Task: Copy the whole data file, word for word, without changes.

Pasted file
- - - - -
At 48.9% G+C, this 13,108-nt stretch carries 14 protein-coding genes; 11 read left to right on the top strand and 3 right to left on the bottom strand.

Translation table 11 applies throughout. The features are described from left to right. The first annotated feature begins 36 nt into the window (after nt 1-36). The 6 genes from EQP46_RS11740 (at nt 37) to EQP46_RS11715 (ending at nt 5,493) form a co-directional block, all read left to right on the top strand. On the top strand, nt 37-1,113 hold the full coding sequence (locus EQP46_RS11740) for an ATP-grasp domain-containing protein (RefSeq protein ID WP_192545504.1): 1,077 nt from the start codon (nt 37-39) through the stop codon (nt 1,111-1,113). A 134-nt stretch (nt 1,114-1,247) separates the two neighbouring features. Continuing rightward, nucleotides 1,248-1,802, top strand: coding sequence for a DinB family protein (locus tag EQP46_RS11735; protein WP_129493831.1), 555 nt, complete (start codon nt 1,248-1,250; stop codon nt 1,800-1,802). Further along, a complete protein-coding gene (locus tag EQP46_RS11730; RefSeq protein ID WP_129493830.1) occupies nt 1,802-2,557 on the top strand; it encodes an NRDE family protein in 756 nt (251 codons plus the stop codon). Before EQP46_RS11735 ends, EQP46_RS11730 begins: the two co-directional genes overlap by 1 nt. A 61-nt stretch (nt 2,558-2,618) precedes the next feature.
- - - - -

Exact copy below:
At 48.9% G+C, this 13,108-nt stretch carries 14 protein-coding genes; 11 read left to right on the top strand and 3 right to left on the bottom strand.

Translation table 11 applies throughout. The features are described from left to right. The first annotated feature begins 36 nt into the window (after nt 1-36). The 6 genes from EQP46_RS11740 (at nt 37) to EQP46_RS11715 (ending at nt 5,493) form a co-directional block, all read left to right on the top strand. On the top strand, nt 37-1,113 hold the full coding sequence (locus EQP46_RS11740) for an ATP-grasp domain-containing protein (RefSeq protein ID WP_192545504.1): 1,077 nt from the start codon (nt 37-39) through the stop codon (nt 1,111-1,113). A 134-nt stretch (nt 1,114-1,247) separates the two neighbouring features. Continuing rightward, nucleotides 1,248-1,802, top strand: coding sequence for a DinB family protein (locus tag EQP46_RS11735; protein WP_129493831.1), 555 nt, complete (start codon nt 1,248-1,250; stop codon nt 1,800-1,802). Further along, a complete protein-coding gene (locus tag EQP46_RS11730; RefSeq protein ID WP_129493830.1) occupies nt 1,802-2,557 on the top strand; it encodes an NRDE family protein in 756 nt (251 codons plus the stop codon). Before EQP46_RS11735 ends, EQP46_RS11730 begins: the two co-directional genes overlap by 1 nt. A 61-nt stretch (nt 2,558-2,618) precedes the next feature.